Dow Chemical, in the face of several large projects within the next few years, is projected to double its company earnings by 2018. Currently, the chemical company is settled at an earning rate of $3 a share, with insiders predicting an increase to $6 a share by 2018.
The company is valued at $65 billion and has assets such as a petrochemical division that handles natural gas, ethane and propane. Dow produces specialty chemicals and also has an agricultural division, which is in the process of creating genetically modified corn and soybean seeds that are expected to be available in the United States in 2015.
A large cause for the company’s success is due to its CEO Andrew Liveris and Third Point investor Daniel Loeb, who’s company invested $1.3 billion in Dow this year, and holds a 5.1% stake in the company. Loeb urged the business to split its specialty chemical business, criticizing its “poor operational track record.” Loeb put the pressure on Liveris and Dow in a May 1st letter, arguing that the business is “under-earning by at least $2.5 billion” a year.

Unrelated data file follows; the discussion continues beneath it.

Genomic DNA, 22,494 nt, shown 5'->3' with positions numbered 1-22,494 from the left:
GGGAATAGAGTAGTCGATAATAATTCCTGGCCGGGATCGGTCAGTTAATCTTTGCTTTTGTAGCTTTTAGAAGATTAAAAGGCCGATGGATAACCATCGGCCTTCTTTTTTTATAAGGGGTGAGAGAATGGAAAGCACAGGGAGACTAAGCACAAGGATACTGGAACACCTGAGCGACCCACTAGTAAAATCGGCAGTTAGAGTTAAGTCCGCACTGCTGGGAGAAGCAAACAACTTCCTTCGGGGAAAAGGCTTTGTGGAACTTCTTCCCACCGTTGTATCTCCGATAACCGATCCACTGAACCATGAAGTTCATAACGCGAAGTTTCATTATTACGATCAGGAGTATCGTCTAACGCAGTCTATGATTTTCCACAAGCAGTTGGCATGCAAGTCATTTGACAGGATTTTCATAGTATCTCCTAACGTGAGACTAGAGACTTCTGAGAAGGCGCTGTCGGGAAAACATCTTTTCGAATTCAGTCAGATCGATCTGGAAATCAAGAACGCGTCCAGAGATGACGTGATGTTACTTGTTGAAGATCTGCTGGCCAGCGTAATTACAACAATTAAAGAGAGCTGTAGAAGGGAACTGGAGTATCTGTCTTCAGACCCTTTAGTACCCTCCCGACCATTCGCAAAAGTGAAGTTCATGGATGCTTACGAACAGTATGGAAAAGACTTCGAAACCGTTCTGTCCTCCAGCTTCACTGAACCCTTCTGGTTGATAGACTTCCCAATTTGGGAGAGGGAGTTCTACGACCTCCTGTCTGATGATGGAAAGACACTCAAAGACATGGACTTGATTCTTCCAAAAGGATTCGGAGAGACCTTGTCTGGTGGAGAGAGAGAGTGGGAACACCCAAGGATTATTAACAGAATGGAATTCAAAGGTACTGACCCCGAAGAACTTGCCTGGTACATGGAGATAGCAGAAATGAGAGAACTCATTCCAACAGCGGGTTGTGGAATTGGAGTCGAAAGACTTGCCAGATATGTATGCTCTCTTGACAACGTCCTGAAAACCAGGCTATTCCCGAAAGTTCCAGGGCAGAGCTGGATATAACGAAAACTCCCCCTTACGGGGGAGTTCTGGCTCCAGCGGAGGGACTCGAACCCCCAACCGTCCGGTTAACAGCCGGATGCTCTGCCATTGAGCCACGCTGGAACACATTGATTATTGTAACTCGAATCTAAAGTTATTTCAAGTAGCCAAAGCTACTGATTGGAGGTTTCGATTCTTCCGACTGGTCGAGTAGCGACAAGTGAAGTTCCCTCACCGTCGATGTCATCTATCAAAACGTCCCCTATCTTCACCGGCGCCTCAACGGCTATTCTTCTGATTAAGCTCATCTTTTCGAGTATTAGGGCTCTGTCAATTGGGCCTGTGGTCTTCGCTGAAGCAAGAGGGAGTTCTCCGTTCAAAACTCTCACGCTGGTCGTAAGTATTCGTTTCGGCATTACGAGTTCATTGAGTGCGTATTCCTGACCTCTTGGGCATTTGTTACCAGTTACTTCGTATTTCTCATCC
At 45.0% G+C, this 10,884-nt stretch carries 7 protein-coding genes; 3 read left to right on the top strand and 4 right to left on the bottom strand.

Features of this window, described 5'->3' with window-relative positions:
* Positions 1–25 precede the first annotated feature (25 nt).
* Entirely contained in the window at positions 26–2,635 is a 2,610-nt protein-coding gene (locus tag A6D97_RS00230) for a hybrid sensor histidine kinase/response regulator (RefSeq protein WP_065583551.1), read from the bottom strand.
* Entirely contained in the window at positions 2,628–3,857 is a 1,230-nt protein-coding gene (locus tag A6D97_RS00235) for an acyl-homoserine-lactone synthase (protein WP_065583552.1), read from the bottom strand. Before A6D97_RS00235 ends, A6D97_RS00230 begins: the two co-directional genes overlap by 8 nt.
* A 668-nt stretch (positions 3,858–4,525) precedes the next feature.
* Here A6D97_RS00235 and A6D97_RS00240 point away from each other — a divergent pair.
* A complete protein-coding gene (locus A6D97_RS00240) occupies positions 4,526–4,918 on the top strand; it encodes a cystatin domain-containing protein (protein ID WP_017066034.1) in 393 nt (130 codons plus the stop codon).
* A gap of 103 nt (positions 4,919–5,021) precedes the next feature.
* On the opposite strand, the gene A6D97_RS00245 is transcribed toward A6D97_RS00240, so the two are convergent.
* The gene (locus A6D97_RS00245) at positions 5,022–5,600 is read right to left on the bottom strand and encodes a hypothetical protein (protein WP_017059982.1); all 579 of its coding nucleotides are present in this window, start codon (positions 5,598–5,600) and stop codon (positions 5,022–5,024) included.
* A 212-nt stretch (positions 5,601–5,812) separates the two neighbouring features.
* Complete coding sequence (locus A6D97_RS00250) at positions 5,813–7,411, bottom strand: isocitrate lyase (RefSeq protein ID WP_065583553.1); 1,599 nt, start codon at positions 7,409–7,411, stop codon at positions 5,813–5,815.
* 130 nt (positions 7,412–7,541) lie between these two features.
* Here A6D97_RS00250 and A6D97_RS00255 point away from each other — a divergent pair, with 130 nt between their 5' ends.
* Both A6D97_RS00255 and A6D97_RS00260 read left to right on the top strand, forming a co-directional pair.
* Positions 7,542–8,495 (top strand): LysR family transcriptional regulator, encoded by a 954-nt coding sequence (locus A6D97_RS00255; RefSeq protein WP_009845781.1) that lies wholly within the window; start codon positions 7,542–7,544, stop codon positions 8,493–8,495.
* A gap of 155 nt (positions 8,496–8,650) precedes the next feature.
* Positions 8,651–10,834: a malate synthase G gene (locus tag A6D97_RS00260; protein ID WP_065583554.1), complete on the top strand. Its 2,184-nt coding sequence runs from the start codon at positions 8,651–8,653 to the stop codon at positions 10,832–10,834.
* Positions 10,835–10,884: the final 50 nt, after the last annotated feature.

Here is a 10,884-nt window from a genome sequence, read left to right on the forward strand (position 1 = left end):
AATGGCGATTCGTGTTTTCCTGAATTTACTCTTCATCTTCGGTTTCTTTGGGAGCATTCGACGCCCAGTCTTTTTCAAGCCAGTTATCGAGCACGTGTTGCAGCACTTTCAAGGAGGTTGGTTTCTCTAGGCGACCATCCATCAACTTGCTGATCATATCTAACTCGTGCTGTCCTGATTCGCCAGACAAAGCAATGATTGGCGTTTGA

“Dow’s integrated strategy,” Loeb wrote, “does not maximize profits.” He also states that Dow Chemical’s ‘integrated strategy’ is costing shareholders billions of dollars and executives should work harder to boost outcomes and transparency. Loeb has been recommending the company sell chemicals such as ethylene, propylene and more in the open market and less in the making of consumer products.
Loeb’s advice and partnership with Liveris seems to have made an impact. By mid-July, Dow began to report second-quarter earnings of 74 cents a share, a better outcome than they had initially predicted. As more large projects slated to take shape in the next few years, Dow will undoubtedly prove itself to be a company to watch.